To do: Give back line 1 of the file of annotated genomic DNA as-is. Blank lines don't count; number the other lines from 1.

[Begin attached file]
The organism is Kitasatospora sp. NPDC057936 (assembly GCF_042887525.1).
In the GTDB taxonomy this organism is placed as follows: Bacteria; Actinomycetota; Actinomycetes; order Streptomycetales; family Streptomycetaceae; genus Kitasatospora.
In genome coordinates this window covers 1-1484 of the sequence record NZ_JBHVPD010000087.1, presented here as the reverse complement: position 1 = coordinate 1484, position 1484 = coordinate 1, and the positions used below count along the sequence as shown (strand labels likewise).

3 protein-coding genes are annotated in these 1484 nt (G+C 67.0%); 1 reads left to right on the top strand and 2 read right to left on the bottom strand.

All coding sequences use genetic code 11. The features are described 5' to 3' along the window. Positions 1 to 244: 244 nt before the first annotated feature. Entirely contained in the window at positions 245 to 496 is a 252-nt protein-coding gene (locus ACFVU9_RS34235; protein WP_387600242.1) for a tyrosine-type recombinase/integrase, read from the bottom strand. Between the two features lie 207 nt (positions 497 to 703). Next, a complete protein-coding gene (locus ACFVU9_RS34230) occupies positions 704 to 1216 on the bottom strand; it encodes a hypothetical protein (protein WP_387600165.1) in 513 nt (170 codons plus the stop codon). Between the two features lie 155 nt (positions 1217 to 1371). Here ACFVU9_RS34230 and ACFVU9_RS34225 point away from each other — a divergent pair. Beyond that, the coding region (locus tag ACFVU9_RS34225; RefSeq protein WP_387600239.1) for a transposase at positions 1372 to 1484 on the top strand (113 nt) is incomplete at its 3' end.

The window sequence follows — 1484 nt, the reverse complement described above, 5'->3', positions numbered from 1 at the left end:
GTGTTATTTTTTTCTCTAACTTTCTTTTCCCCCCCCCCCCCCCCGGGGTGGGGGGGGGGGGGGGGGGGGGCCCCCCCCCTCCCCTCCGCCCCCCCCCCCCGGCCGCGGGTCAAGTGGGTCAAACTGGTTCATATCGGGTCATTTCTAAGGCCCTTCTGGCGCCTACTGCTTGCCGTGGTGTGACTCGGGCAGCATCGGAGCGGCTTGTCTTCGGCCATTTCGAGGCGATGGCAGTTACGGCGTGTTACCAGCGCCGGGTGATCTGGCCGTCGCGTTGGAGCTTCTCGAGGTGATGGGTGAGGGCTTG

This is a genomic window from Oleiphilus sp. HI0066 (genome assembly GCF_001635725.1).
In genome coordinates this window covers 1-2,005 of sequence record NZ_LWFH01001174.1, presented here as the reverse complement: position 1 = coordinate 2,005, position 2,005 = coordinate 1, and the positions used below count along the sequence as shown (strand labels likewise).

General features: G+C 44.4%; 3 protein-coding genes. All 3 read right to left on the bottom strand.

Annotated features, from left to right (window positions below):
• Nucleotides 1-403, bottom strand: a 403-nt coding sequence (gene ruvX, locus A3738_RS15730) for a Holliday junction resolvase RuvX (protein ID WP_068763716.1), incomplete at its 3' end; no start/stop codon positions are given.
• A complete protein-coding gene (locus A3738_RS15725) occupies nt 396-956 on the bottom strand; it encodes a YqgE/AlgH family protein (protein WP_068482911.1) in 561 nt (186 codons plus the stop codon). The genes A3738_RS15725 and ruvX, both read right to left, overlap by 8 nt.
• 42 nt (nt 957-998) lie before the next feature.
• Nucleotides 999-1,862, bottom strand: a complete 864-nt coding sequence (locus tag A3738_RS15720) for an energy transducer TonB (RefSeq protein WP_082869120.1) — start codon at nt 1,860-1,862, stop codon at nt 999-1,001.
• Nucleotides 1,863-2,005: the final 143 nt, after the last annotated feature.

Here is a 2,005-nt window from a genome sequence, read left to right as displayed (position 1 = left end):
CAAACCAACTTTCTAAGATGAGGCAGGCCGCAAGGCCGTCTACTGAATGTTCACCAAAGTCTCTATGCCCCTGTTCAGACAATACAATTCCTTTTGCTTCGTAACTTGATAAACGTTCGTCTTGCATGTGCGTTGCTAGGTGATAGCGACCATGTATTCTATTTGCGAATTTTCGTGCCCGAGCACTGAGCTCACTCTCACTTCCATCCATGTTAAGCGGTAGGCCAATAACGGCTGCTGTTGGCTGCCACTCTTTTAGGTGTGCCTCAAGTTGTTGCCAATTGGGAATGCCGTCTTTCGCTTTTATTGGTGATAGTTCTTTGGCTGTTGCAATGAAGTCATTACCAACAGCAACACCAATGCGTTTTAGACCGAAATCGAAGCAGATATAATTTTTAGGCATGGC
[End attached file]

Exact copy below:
The organism is Kitasatospora sp. NPDC057936 (assembly GCF_042887525.1).